Trans Officials Committed To Toll Lanes On SBC Freeways

San Bernardino County’s transportation agency remains intent on constructing toll lanes on the Interstate 10 and Interstate 15 freeways, in contravention of both public sentiment and the voter approved road improvement funding charter by which a major portion of county road improvements are carried out.
Based upon projections of the burgeoning population in the Inland Empire which will place even greater demands on the already overburdened regional freeway system, public officials are intent on adding lanes to the I-10 and I-15 freeways. But such undertakings must be funded with available public dollars. Other projects, many of them approved as long as a decade or more ago, have taken a place in line ahead of those lane additions. Moreover, a decision made by politicians more than two decades ago to borrow at that time against what was then future transportation project revenue has limited the financial resources of those officials working in the here and now.
SANBAG, an acronym for San Bernardino Associated Governments, acts as San Bernardino County’s primary transportation agency. SANBAG’s 29 member board consists of all five county supervisors plus a representative of each of the county’s 24 incorporated cities.
A consensus among SANBAG’s board members, based upon population increase projections, traffic pattern studies and consultants’ input, is that at least one and more likely two and perhaps as many as three new lanes will be needed to prevent traffic gridlock along the 33-mile stretch of the I-10 at the Claremont/Montclair border to Redlands. But there is not adequate funding available to build even one new lane, the cost of which has been pegged at $55 million in today’s dollars, let alone three. An idea that has picked up considerable momentum is to establish toll lanes not only along that aforementioned span of the I-10, but along the I-15 Freeway as well, from the Riverside County/San Bernardino County line all the way to Hesperia on the north side of Cajon Pass.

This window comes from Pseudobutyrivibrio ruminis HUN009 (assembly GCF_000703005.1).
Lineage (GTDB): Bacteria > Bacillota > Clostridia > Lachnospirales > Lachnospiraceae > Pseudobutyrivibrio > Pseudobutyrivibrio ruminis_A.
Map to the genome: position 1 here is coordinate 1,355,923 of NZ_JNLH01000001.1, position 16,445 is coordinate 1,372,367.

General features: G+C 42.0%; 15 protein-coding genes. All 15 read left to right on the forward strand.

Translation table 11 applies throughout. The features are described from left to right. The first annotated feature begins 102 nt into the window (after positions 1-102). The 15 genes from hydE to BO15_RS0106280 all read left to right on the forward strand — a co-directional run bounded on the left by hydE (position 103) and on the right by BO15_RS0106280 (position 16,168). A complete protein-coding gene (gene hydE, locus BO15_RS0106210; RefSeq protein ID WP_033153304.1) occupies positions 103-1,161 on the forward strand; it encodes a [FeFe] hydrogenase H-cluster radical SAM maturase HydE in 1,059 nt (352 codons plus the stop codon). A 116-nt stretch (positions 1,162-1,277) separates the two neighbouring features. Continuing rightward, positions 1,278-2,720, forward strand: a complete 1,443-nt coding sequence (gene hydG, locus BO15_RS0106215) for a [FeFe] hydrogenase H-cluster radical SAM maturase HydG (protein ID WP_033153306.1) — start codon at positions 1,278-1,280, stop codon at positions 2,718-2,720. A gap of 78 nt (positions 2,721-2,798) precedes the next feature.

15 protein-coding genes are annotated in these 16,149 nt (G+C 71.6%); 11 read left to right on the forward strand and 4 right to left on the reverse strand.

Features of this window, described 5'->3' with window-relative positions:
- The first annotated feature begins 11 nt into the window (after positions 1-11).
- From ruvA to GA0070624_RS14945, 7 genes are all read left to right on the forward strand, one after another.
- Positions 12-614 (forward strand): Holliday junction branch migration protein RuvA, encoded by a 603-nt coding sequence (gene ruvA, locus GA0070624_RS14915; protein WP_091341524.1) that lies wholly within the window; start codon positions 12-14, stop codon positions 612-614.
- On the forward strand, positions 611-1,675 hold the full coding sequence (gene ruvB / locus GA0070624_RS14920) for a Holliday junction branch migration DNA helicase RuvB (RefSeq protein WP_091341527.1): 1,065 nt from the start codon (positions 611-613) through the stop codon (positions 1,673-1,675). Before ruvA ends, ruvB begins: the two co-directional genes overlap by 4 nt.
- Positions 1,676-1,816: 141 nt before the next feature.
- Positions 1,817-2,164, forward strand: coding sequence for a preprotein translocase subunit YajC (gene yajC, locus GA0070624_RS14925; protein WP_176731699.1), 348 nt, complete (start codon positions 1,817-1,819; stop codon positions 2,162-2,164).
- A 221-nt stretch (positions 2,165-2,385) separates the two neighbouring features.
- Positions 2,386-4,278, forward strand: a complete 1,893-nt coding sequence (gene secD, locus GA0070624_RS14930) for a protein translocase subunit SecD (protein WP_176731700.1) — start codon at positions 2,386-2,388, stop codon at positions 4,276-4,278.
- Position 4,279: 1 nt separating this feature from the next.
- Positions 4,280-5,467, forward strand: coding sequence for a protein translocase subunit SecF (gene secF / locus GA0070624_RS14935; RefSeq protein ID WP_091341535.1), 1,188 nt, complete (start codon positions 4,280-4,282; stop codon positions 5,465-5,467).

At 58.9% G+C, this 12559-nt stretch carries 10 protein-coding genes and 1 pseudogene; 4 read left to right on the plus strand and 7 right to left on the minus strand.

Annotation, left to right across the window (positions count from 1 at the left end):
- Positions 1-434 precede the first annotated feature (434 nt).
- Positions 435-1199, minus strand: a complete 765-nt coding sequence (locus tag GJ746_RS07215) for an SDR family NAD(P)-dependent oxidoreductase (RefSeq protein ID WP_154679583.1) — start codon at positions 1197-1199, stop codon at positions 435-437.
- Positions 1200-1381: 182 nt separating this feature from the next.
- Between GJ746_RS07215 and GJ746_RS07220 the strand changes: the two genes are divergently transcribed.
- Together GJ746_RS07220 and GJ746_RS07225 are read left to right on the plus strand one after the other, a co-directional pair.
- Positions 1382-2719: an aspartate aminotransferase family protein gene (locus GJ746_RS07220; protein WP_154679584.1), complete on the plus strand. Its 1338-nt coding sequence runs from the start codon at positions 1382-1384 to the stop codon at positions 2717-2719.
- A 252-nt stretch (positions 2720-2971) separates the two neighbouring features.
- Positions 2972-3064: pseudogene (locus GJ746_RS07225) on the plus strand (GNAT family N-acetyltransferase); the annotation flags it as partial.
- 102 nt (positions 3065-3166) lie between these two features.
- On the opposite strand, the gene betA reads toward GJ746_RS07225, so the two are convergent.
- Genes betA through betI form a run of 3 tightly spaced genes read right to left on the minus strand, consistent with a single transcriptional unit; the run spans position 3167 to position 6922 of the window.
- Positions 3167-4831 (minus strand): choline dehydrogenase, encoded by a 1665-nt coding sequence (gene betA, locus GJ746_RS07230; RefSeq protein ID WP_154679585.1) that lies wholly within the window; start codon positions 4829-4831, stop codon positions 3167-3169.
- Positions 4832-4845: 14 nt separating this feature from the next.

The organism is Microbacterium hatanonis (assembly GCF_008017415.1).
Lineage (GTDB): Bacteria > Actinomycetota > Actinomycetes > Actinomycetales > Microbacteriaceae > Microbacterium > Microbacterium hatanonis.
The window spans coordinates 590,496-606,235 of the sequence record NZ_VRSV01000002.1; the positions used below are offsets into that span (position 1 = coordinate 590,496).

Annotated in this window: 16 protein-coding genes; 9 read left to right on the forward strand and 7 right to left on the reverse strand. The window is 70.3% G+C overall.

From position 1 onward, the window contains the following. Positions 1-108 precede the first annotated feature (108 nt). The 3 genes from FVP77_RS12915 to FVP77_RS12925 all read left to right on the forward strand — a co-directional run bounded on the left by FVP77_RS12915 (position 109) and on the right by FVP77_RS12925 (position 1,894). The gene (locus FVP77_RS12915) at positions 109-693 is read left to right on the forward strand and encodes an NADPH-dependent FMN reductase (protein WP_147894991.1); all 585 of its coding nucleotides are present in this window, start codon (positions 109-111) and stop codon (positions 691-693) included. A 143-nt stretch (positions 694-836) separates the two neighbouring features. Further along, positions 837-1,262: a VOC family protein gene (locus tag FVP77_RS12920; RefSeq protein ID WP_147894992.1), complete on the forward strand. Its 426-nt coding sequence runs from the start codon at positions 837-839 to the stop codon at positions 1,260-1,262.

SANBAG administrators have previewed the idea of building toll lanes, starting first with the 33-mile stretch on I-10 at a cost of $1.5 billion, aiming at completing them by 2025 or 2026. To finance the project, they will use any available local funding. state funding and federal funding, while simultaneously borrowing against future revenue from the tolls to be collected. The SANBAG board, with the exception of a few dissenting voices, appears to be on board for that plan. It would be followed up with a similar, or equally or even more expensive, undertaking to establish toll lanes on the I-15.